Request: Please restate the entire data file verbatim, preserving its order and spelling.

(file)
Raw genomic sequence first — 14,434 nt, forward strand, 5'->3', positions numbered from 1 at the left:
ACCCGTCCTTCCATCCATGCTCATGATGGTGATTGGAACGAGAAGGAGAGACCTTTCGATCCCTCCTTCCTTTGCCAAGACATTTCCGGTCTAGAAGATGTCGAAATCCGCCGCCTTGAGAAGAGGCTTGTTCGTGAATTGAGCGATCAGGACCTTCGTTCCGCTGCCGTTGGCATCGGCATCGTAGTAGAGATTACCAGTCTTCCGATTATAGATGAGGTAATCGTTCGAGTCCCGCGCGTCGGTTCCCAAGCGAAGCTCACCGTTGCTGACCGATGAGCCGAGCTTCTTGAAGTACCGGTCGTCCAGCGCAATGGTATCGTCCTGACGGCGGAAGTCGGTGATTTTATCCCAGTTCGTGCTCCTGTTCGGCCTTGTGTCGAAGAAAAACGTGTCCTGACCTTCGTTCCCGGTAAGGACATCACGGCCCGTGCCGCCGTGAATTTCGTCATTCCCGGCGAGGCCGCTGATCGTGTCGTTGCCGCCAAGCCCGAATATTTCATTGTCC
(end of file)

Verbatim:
Raw genomic sequence first — 14,434 nt, forward strand, 5'->3', positions numbered from 1 at the left:
ACCCGTCCTTCCATCCATGCTCATGATGGTGATTGGAACGAGAAGGAGAGACCTTTCGATCCCTCCTTCCTTTGCCAAGACATTTCCGGTCTAGAAGATGTCGAAATCCGCCGCCTTGAGAAGAGGCTTGTTCGTGAATTGAGCGATCAGGACCTTCGTTCCGCTGCCGTTGGCATCGGCATCGTAGTAGAGATTACCAGTCTTCCGATTATAGATGAGGTAATCGTTCGAGTCCCGCGCGTCGGTTCCCAAGCGAAGCTCACCGTTGCTGACCGATGAGCCGAGCTTCTTGAAGTACCGGTCGTCCAGCGCAATGGTATCGTCCTGACGGCGGAAGTCGGTGATTTTATCCCAGTTCGTGCTCCTGTTCGGCCTTGTGTCGAAGAAAAACGTGTCCTGACCTTCGTTCCCGGTAAGGACATCACGGCCCGTGCCGCCGTGAATTTCGTCATTCCCGGCGAGGCCGCTGATCGTGTCGTTGCCGCCAAGCCCGAATATTTCATTGTCC